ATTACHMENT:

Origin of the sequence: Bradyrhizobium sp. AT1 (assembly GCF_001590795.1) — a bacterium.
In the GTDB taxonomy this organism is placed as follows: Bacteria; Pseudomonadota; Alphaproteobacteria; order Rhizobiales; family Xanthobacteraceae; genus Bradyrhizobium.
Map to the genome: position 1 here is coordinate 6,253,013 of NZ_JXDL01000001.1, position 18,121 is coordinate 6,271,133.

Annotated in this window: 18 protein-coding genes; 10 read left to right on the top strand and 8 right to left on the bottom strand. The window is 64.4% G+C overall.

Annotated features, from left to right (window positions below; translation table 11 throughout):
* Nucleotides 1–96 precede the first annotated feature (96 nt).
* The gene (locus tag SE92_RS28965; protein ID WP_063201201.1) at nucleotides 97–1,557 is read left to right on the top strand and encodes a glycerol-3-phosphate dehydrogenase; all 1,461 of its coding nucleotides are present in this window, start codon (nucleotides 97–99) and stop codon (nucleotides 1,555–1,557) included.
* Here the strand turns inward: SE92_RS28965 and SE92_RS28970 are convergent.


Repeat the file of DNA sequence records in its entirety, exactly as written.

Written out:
Origin of the sequence: Bradyrhizobium sp. AT1 (assembly GCF_001590795.1) — a bacterium.
In the GTDB taxonomy this organism is placed as follows: Bacteria; Pseudomonadota; Alphaproteobacteria; order Rhizobiales; family Xanthobacteraceae; genus Bradyrhizobium.
Map to the genome: position 1 here is coordinate 6,253,013 of NZ_JXDL01000001.1, position 18,121 is coordinate 6,271,133.

Annotated in this window: 18 protein-coding genes; 10 read left to right on the top strand and 8 right to left on the bottom strand. The window is 64.4% G+C overall.

Annotated features, from left to right (window positions below; translation table 11 throughout):
* Nucleotides 1–96 precede the first annotated feature (96 nt).
* The gene (locus tag SE92_RS28965; protein ID WP_063201201.1) at nucleotides 97–1,557 is read left to right on the top strand and encodes a glycerol-3-phosphate dehydrogenase; all 1,461 of its coding nucleotides are present in this window, start codon (nucleotides 97–99) and stop codon (nucleotides 1,555–1,557) included.
* Here the strand turns inward: SE92_RS28965 and SE92_RS28970 are convergent.